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Home » Full spectrum doula and childbirth educator, Rasee Govindani, on facilitating positive birth experiences for parents-to-be.

Full spectrum doula and childbirth educator, Rasee Govindani, on facilitating positive birth experiences for parents-to-be.

by Shradha Aswani

Bringing life on Earth.

By Shradha Aswani

When I was invited over to Bumpsy Daisy café on an otherwise uneventful Friday morning, I was expecting neatly-lined tables and coffee. What I walked into instead was a room filled women, surrounded by newborns and toddlers of varying ages. My wonder increased multifold when I discovered that Bumpsy Daisy was in fact a community space built to support new parents and parents-to-be in their childbirth and child-care journey.

This one-of-a-kind parenting café formed the perfect setting for my conversation with Rasee Govindani, a first-generation Thai-Indian and a practicing doula for over 10 years. She tells me how she’d always dreamt of being either a writer or a teacher, so even when the economic crisis in Thailand led her family to migrate back to Pune in India, where she explored the idea of studying medicine and rejected it, she’d never thought that she would make a career out of birth support.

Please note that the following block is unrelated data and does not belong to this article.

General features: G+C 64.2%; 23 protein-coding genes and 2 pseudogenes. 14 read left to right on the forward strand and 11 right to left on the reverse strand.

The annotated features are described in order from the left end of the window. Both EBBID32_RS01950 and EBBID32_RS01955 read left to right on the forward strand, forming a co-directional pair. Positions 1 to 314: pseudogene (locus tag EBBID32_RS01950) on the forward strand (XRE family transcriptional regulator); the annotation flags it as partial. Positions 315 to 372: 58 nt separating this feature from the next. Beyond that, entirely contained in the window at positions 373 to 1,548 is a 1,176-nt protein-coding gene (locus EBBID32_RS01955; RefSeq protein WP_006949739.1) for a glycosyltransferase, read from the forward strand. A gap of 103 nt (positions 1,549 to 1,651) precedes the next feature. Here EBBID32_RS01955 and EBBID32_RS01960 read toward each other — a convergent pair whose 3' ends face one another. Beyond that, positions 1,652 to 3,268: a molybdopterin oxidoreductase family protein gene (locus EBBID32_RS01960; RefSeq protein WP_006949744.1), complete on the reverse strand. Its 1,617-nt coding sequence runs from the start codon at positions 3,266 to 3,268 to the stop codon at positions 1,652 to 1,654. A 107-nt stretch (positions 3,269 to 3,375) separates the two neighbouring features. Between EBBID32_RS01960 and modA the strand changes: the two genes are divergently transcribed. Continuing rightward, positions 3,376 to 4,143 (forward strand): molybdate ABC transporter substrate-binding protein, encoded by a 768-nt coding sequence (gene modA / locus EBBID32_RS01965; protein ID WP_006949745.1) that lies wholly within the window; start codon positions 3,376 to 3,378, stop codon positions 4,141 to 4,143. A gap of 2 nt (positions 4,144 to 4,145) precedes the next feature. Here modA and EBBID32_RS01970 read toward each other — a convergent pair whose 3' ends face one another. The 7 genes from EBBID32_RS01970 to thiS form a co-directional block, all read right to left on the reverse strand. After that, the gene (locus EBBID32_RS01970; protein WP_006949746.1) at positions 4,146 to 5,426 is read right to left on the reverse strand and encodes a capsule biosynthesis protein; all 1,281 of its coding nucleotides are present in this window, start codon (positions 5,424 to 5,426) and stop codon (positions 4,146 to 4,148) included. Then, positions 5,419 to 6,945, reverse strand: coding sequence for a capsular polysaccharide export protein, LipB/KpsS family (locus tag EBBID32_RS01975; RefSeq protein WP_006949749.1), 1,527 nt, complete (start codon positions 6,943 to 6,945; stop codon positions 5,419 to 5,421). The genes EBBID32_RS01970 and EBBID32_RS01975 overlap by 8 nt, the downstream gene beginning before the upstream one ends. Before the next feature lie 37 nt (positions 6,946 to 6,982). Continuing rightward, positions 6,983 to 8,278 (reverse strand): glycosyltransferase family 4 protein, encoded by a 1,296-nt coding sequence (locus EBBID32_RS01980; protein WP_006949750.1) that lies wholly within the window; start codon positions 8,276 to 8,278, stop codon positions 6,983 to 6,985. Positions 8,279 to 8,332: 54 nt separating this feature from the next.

Following her college education, her brief stint as an English teacher, and her many freelance gigs as a writer, she went to the US in 2003, on a cultural exchange programme, where she worked in a summer camp for kids and adults with special needs. This was her first encounter with service.

Serving others was a desire that stayed in her for years after, and this was only cemented after a year-long stretch as a full-time writer with Agoda. While figuring out the best way to answer her calling, Rasee received an email from the Bangkok Network of Women, which had a small pop-up inviting people to come and train as a doula, and support women in birth. “I had no idea what a doula was. I was not sure if I even cared about birth; I was in that phase of life where I felt unproductive, and in limbo, but there was something about that ad that spoke to me,” she says, her eyes wide and excited.

“I thought, ‘this has to be the craziest thing I’ve done so far.’ I entered my first session, which was led by an Australian doula, Denise Love, and there were four women there, out of whom I was the only one who hadn’t had a child. But when I heard Denise talk, I just knew that it was what I wanted to do, and I have not looked back since.”

In a cosy corner of the community space, Rasee opened up about the privilege of supporting families in their parenting journeys, and how South Asian communities take to doulas.

What does a doula really mean? How is it different from a midwife, if at all?